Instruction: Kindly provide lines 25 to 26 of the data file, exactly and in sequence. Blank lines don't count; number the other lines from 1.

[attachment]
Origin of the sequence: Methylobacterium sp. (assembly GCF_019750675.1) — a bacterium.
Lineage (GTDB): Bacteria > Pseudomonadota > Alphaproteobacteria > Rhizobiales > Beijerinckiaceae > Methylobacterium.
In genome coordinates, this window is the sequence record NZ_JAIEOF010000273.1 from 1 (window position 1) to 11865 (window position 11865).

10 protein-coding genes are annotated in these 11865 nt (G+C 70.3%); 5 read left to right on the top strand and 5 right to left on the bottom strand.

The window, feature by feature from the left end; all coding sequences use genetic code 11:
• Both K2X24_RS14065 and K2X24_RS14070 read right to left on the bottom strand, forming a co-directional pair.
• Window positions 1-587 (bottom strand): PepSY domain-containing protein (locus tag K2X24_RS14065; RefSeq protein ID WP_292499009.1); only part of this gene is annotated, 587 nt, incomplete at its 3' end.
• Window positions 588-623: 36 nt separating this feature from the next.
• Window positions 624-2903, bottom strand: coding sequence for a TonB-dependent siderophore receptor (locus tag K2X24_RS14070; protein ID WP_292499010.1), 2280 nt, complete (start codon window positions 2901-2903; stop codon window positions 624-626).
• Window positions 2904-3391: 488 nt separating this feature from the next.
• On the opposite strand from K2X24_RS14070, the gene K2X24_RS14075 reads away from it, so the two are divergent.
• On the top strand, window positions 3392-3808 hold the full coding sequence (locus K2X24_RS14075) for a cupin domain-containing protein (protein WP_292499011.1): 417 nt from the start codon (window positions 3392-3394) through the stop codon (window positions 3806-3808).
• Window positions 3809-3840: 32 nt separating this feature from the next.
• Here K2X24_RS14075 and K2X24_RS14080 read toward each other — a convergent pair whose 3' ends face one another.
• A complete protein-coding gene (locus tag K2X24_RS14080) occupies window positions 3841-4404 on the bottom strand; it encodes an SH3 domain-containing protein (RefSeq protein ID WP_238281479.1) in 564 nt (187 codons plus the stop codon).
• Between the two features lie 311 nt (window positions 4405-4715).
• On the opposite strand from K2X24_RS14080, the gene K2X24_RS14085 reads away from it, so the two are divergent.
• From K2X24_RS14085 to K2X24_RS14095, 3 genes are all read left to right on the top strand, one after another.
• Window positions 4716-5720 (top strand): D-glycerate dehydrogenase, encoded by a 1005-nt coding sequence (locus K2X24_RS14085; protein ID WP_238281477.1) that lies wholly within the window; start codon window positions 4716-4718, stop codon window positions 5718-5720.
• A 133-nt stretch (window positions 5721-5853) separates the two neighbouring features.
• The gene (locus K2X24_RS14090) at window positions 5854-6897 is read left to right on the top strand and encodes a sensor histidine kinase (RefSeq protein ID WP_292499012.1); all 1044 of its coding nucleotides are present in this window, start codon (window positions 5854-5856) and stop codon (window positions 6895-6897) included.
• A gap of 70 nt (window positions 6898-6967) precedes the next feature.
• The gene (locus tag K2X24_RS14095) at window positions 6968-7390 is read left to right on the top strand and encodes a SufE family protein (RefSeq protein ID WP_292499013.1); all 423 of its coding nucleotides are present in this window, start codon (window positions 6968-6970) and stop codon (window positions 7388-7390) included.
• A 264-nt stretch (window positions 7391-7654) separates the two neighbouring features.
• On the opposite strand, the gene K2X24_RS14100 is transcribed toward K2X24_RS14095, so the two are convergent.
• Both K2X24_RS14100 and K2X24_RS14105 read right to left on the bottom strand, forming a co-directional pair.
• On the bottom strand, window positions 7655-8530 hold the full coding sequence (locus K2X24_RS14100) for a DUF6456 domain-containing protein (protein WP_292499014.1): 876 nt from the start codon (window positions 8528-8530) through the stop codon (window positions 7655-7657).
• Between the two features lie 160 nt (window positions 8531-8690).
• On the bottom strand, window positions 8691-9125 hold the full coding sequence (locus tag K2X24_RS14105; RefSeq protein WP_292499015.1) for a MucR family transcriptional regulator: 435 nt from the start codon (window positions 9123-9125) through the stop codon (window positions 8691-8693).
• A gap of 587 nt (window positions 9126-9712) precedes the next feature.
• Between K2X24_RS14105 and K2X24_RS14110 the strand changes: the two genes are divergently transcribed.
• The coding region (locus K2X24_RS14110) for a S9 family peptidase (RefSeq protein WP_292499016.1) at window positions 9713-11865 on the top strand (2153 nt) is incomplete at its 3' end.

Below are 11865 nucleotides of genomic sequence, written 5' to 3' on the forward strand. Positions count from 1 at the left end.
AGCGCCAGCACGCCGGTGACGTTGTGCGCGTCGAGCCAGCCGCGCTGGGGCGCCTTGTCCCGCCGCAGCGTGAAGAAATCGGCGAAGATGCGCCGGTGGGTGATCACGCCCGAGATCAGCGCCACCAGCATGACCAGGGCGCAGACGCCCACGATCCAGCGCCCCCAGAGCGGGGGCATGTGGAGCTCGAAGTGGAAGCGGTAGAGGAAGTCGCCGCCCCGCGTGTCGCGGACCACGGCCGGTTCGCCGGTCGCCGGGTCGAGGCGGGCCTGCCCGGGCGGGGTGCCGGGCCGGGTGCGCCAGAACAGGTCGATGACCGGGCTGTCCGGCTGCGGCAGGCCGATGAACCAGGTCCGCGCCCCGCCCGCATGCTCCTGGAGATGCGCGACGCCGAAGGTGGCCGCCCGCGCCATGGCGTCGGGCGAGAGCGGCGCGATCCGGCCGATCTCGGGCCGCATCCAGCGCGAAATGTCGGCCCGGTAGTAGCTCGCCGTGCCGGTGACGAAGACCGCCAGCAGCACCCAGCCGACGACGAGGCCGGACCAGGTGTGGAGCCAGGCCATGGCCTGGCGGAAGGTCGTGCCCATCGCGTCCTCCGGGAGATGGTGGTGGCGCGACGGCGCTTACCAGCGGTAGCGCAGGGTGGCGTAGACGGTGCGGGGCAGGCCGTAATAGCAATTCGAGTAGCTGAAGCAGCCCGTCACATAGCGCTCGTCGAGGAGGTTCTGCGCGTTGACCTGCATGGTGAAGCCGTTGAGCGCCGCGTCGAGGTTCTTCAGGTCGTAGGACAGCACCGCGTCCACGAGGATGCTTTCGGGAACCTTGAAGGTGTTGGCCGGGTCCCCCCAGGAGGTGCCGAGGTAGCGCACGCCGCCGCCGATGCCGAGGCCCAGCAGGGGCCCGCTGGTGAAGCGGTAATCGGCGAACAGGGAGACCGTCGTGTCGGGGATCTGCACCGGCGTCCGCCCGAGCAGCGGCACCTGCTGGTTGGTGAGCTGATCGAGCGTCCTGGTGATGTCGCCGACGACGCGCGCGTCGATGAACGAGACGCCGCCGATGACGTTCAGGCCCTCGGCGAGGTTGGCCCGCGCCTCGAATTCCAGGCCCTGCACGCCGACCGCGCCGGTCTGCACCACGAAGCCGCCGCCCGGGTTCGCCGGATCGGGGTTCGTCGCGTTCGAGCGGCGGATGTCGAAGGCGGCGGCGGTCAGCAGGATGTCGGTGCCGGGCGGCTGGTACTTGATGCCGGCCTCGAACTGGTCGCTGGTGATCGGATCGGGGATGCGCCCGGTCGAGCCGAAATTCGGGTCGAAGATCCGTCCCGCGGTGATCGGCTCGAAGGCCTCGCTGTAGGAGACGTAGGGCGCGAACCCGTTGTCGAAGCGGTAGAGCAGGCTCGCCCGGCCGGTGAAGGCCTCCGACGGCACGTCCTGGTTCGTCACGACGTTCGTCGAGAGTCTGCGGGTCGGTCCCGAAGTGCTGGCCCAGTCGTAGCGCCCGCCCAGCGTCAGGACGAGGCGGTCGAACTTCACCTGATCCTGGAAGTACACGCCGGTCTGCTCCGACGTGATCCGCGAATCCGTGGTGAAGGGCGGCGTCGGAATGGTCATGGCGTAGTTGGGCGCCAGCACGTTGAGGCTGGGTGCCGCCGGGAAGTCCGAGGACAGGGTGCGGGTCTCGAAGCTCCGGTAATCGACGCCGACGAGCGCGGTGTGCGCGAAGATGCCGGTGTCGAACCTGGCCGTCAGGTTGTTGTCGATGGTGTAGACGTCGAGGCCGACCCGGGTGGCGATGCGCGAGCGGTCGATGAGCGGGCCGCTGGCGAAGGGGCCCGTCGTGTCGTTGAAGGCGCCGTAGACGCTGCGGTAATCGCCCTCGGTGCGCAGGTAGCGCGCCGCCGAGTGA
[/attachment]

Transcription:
• On the opposite strand, the gene K2X24_RS14100 is transcribed toward K2X24_RS14095, so the two are convergent.
• Both K2X24_RS14100 and K2X24_RS14105 read right to left on the bottom strand, forming a co-directional pair.